Flood insurance is part of comprehensive coverage on a standard auto policy.
If a catastrophic flood damages or destroys your vehicle, it’s important to know what kind of auto insurance coverage you have. It might surprise you to know that auto insurance does cover flood damage to cars—as long as you have selected comprehensive coverage on your car insurance policy. It is the only way to get your insurance company to pay for the repairs or a total loss due to flood damage. Comprehensive coverage can be crucial if you live in a high-risk flood zone.
Protect Your Vehicle With Comprehensive Coverage
Comprehensive coverage is an election. It’s not automatically a part of an auto insurance policy, and it is not part of the minimum coverage options required in any state.1 It covers you if your vehicle is stolen, if a tree falls on it, or if it’s flooded in a storm.
Comprehensive coverage is for damages that occur from something other than a vehicular accident. You’re most likely required to carry both comprehensive and collision coverage if you’re financing your vehicle because it acts as collateral for your loan.
The lender can repossess your vehicle if you default on the loan. They want to make sure that your vehicle will be in working order when and if that occurs, so you’re required to carry coverage for physical damage as a precaution.
Paying a Deductible
Most car insurance policies come with a deductible on comprehensive coverage. The deductible is the amount that you are responsible to pay when the damage has occurred. The deductible was determined by you when the vehicle was added to the car insurance policy. The higher your deductible the lower your cost of insurance. It is common to see a lower deductible on comprehensive coverage such as $100. Check your declarations page to find your deductible or ask your insurance agent.
Purchasing Restrictions During a Hurricane
Insurance companies typically restrict the purchase of comprehensive coverage if a hurricane is on the way and your vehicle is located in an area that’s in the hurricane’s path. Insurance companies are within their rights to freeze coverage often 48 hours prior to tropical-storm-force winds striking when reported by the National Hurricane Center.2
Do not wait until a hurricane is forecast to purchase comprehensive coverage.
This restriction prevents fraudulent claims by people who want to pay for the coverage for just a few days in the event of emergency versus always carrying it just in case. Claims cannot be filed until damage has occurred so no getting ahead of yourself or the storm.
Flood Damage Claim Tips
- Call the claim in immediately. Time is of the essence when you’re reporting a flood damage claim. Contact your insurance company directly as soon as possible if your insurance agent’s office is not available. You want to be first in line to get your claim processed, especially in a catastrophic situation.
- Ask the claim representative what to do next. Depending on the extent of the flood damage it is usually recommended not to start the car and have it towed to a repair shop.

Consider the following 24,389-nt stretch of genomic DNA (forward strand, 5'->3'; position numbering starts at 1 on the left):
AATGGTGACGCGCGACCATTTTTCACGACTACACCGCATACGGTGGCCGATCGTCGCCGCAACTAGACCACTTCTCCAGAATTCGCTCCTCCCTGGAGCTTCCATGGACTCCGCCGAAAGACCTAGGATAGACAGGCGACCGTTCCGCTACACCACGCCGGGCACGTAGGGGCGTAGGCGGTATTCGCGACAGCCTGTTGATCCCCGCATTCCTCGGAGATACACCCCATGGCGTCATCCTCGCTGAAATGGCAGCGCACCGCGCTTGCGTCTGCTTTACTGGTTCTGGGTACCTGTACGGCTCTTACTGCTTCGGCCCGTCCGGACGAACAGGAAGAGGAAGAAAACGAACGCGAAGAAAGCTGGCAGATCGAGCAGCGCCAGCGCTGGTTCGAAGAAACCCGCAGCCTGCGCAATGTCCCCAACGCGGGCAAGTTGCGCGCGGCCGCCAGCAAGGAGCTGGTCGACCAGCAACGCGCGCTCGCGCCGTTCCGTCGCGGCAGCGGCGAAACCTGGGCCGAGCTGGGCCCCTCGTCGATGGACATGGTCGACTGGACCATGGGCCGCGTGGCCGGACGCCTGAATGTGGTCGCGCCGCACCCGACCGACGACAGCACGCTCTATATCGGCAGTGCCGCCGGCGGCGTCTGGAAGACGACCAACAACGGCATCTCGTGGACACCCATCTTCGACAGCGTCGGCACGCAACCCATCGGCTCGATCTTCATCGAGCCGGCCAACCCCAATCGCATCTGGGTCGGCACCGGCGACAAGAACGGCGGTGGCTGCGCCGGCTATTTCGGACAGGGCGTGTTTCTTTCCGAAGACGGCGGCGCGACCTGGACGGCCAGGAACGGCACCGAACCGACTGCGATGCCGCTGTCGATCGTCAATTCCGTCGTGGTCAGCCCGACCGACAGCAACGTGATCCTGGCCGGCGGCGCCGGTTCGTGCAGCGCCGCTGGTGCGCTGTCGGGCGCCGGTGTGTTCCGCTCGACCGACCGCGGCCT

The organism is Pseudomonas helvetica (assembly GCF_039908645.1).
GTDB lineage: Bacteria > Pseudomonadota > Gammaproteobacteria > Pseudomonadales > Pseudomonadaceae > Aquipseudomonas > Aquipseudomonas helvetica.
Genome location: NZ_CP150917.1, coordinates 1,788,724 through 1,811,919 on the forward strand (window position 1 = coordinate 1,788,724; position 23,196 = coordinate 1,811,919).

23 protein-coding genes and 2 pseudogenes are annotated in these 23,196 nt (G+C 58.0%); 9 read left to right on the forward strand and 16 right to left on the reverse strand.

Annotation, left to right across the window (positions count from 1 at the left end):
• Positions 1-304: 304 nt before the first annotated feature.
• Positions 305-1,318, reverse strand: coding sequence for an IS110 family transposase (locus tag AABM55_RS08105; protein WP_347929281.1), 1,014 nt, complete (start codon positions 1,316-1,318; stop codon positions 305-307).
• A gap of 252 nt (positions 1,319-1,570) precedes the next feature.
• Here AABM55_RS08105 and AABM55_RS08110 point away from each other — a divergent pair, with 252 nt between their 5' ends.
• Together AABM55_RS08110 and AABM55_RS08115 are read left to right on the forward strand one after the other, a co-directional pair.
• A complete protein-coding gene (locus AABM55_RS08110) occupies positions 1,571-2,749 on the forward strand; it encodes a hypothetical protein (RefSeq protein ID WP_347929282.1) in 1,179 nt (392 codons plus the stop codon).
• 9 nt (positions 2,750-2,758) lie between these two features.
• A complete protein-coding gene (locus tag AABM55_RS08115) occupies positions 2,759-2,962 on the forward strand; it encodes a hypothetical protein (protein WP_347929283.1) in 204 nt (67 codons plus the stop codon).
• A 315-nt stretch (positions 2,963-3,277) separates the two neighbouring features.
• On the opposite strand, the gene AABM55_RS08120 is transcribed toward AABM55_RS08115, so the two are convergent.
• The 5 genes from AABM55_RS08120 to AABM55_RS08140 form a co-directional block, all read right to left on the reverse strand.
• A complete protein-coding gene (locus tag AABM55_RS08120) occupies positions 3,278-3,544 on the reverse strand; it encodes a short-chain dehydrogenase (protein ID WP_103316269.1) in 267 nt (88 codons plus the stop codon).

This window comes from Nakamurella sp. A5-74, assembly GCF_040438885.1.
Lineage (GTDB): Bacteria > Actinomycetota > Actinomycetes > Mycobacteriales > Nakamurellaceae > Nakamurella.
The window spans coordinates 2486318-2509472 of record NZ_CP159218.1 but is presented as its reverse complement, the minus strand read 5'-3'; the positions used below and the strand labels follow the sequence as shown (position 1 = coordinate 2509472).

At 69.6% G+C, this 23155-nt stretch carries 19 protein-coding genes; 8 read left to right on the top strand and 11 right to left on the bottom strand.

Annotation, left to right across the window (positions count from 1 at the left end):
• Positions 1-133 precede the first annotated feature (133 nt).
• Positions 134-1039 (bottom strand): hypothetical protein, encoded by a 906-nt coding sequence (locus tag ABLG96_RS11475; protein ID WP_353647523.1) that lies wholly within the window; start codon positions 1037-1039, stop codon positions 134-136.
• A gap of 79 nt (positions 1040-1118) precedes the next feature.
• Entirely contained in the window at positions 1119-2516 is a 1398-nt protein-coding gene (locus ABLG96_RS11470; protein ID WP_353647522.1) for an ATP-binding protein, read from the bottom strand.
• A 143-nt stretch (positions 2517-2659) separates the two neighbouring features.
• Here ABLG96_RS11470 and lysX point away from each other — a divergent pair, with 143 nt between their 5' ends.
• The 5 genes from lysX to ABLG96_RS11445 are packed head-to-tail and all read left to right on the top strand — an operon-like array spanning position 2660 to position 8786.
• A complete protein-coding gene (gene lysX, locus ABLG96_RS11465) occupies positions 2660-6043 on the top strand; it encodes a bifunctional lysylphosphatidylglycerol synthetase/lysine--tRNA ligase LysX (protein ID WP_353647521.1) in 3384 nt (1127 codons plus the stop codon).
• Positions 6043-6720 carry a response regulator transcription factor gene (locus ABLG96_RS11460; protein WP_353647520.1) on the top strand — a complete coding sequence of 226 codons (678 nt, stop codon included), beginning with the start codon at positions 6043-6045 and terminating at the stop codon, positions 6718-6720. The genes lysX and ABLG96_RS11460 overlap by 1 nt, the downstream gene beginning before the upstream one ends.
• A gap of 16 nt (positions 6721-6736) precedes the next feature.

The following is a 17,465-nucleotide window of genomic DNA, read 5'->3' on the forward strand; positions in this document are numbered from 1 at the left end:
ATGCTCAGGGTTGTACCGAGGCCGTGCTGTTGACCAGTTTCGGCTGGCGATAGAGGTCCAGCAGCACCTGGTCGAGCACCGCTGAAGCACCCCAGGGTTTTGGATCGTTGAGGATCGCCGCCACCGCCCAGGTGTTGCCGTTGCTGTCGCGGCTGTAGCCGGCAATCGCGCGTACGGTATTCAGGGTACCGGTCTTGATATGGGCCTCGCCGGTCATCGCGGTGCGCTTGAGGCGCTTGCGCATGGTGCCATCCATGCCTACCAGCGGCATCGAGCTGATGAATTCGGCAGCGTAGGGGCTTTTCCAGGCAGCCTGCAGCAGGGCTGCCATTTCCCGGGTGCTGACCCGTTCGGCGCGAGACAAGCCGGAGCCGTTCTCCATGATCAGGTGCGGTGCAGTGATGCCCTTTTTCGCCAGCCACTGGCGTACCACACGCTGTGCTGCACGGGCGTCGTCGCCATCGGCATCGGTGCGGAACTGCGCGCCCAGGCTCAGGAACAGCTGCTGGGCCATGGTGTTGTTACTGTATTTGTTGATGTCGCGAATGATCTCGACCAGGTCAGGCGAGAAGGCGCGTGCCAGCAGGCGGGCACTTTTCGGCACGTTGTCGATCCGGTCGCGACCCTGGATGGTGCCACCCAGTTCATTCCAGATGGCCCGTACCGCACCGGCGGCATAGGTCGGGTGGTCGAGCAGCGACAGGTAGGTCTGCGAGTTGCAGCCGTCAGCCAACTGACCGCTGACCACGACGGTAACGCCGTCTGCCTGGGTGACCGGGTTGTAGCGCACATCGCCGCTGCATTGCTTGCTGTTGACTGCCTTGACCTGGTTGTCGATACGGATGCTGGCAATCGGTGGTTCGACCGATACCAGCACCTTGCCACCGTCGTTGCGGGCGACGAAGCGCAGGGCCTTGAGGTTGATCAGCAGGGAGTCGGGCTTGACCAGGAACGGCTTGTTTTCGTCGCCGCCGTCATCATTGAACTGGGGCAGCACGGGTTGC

- Get the vehicle dried out as soon as possible. The sooner you accomplish this, the better your chances become of avoiding a total loss situation. Begin soaking up the water with towels, use a shop vac, and use high powered fans from a distance along with a dehumidifier if possible. Contact the repair shop and find out if there is anything else you can do to help the process along.
- Use your insurance carrier’s preferred body shop to make the process faster. One of the major problems with a flood-damaged vehicle is the potential for future problems. Using your insurance carrier’s preferred shop usually guarantees the work and may not require a claims adjuster to look at the damage. Often the preferred shop can handle the claim which saves a lot of time in the insurance claim process. Using your own repair guy or an alternate shop is a possibility but it is up to you to verify what guarantee is offered and it could take longer waiting on a claim representative.
- Check your policy for rental car coverage. Your policy might provide coverage for a rental car while your vehicle is being repaired. Call your car insurance agent for details if you cannot locate your policy.
Should You Pay for Comprehensive Coverage on an Older Car?
Older vehicles can make it more difficult to decide if comprehensive coverage is of value to pay for on your car insurance. Technically, you can drop comprehensive coverage as soon as your last car payment clears the bank and you take title to the vehicle. The reason one would want to remove coverage is to save money on car insurance.
If you believe your vehicle is at risk for flood damage and it still holds value, you will want to carry a low deductible and continue with comprehensive coverage. If you are able to adequately protect your vehicle by parking it out of harm’s way in case of an emergency, then you are less likely to need the coverage and pay the premiums.
Protect Your Property to Save Time and Money
Do what you can in advance to protect your vehicle against flood damage. Identify the risk level for a potential flood in your area and weigh the value of your vehicle against the cost of comprehensive coverage. Speak with your insurance agent to determine the best coverage for you and your family.
Of course, even if you have comprehensive coverage, you should take appropriate precautions to protect your vehicle so that you can avoid the costly, time consuming, and draining process of filing a claim and fighting for the work to be completed. Parking your vehicle inside, or at the very least in a high up area with good drainage, can help you avoid most flood damage.